Easier said than done.
Or as some say, Been there. Done that. Because most of us know the story. We do everything we’re supposed to do. We go through the step by step program. And just when we think we’re free. The idol of our heart smashed – finally!
So we do it again. And again. Until there is this massive disconnect between what we’re being told and what’s real. Eventually, we learn to tune it out.
But the fact is, it’s true. Idols sneak into our hearts. Good ones. Bad ones. Outrageously fun ones. Cunning, sly, wickedly deceiving ones we don’t know, or don’t admit we know, until something tries to take it from us. We react and the strength of our reaction tells us all we need to know.
We’ve got idols.
Good ones with people we love. Bad ones with addictions that once we controlled but now control us. Fun ones with things we do, places we go, social circles we travel in, that fill us with an intoxicating pleasure we can’t imagine living without. Deceiving ones, the worst of which is in the mirror. Somehow, somewhere along the way, we actually believe our own press.
We’ve got idols.
We don’t tend to do anything about it. Not until we have to. Not until someone loves us enough to tell us. Or maybe one day we wake up and realize that something other than God is god of us. And we can’t go on like that.
Lay your Isaac down!
And we try. And try. And try again. To take our hands off the ones we love and give them to the Lord. To push our addictions away. To enforce self-control in areas of excessive pleasure. To see ourselves rightly before God.
And it works. For a while. Maybe during Lent.
It’s here, right here, where the Church has been so utterly powerless. The gospel we preach, devoid of anything supernatural and miraculous. As if, somehow, by enforcing certain disciplines for us to do we will overcome the tyranny of the gods that plague our lives and we will be free.
Simple: Just do it. Know what your Isaac is. Then lay it down.
Of course, this is not what happened to Abraham in the actual story. He didn’t wake up one morning and think to himself he had a problem with Isaac. That his love for his son had become greater than his love for the Lord.
God did that.
He stepped in. He spoke to Abraham. He did the work of convicting. He put his finger on Abraham’s heart and demanded three things. His son Isaac. Full and uncompromised obedience. And finally, most importantly, worship.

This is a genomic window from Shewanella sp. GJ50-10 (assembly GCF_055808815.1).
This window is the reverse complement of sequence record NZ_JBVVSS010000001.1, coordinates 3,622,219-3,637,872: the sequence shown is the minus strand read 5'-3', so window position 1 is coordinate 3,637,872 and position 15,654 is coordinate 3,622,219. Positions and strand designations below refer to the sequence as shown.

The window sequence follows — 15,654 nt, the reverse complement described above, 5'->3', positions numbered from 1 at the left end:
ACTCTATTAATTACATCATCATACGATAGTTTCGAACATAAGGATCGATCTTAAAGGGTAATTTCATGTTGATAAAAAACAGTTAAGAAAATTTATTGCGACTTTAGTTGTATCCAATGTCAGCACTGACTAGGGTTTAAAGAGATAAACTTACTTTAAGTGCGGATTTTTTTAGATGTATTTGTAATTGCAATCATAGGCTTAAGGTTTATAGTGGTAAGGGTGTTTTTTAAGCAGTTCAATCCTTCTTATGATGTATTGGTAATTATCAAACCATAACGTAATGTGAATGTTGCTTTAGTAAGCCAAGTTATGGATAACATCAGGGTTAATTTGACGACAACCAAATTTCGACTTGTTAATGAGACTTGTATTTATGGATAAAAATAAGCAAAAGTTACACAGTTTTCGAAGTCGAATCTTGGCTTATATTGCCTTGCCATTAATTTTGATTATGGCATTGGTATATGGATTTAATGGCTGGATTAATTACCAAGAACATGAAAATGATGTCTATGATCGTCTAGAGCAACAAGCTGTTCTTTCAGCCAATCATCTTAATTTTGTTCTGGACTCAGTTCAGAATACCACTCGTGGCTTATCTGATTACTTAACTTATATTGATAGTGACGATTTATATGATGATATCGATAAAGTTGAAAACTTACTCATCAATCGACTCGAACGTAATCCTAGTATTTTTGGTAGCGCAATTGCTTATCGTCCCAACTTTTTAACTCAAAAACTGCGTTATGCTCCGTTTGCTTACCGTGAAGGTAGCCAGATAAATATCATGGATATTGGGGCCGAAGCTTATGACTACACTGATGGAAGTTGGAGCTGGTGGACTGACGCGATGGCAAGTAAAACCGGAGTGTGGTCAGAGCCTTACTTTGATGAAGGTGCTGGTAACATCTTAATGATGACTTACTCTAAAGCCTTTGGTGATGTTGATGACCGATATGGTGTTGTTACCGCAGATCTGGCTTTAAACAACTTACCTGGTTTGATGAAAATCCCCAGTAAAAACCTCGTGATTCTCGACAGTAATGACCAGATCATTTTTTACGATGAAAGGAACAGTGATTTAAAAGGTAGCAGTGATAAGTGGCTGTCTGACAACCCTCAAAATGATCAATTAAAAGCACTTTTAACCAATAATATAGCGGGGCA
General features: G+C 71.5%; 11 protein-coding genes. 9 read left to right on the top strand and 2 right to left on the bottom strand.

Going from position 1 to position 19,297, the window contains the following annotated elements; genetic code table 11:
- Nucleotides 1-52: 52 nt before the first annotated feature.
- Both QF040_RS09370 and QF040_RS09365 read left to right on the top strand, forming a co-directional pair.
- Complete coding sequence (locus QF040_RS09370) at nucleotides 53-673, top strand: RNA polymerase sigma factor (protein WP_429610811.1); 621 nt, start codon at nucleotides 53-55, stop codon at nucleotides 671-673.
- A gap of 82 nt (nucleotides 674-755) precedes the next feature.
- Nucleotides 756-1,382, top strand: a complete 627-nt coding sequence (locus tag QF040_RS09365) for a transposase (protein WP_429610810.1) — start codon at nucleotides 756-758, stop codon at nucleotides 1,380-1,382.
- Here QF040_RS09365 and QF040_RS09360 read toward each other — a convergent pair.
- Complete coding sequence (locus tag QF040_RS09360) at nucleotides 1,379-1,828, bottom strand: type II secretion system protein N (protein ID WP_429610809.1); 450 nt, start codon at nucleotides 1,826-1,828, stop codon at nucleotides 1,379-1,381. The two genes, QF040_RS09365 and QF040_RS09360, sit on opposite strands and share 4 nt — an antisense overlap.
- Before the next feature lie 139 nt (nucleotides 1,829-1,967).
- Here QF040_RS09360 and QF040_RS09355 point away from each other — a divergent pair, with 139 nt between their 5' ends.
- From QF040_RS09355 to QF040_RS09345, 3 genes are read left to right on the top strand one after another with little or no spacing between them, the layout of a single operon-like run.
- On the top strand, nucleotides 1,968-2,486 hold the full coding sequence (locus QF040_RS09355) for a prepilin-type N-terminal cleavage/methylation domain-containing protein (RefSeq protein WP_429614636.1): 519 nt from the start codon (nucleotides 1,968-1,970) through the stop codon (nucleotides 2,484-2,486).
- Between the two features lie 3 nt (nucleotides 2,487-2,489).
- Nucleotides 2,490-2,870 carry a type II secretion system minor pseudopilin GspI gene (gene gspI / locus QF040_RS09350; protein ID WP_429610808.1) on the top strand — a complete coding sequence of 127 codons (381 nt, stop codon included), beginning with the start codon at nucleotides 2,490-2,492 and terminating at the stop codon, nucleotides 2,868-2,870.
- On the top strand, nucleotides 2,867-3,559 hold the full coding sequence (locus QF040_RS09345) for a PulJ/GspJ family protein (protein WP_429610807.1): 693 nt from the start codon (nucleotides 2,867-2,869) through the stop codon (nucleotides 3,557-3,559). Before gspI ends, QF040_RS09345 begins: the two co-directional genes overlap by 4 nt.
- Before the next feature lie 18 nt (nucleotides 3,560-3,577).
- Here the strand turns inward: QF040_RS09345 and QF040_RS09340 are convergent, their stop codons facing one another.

What can Abraham do? He can obey.
What can’t he do? He can’t take the idol from his heart. None of us can.
This is the greatest deception possible. And most of us fall for it. We believe we have the power and ability first, to identify, and second, to dethrone the gods that take up first place in our hearts. It’s a lie. We can’t.
This is the work of God alone.
And He makes it strikingly clear as to HOW it’s done through this story. He called Abraham to Mount Moriah to worship Him. This must always be our starting point. We come before God. We put our eyes, our hearts, our full attention on Him. We praise Him. We give Him thanks.
We bind the idol. We lay it on the altar. We take the knife and do what we need to do to offer it to the Lord. But that’s it. All we can do now is to raise our hands. Surrender our hearts. Focus body, mind and soul upon the Lord.
And then wait. Wait for Him to make the transaction.
Wait for His power to do the work. To set us free. Real power flooding our soul. Forgiving our sin. Removing the idol. And replacing it with the one and only thing our hearts were perfectly designed for.
It’s what He does.
He calls us to come, worship, and lay our idols down. He provides the perfect sacrifice for the forgiveness of our sins. And then He does what we need most.
Sometimes it happens in a moment. Sometimes it’s a process and happens over time. Either way, the Lord does what we can never do. He changes the heart. He puts things in order. Everything in its proper place.
Where the idol ceases to be the idol. And the Lord takes His rightful place in our hearts. First, always first.
Dietrich Bonhoeffer said it perfectly:
“The tables are completely turned, Abraham receives Isaac back, but henceforth he will have his son in quite a new way – Abraham comes down from the mountain with Isaac just as he went up, but the whole situation has changed. Christ has stepped between father and son…Outwardly the picture is unchanged, but the old is passed away, and behold all things are new.” 1
What a powerful image – Abraham and Isaac coming down the mountain with Christ standing between them! Everything forever changed.
This gives us everything we need to know. We come before the Lord. We let Him, by His Holy Spirit, do the work of revealing the idols in our hearts. Then we do our disciplines. We obey Him. We come before Him in worship. We bind our idols. We lay them down. And as we worship, we wait.
For Him to do the supernatural miraculous.
1 Dietrich Bonhoeffer, The Cost of Discipleship, Simon & Schuster, New York, NY, 1995 edition. p. 99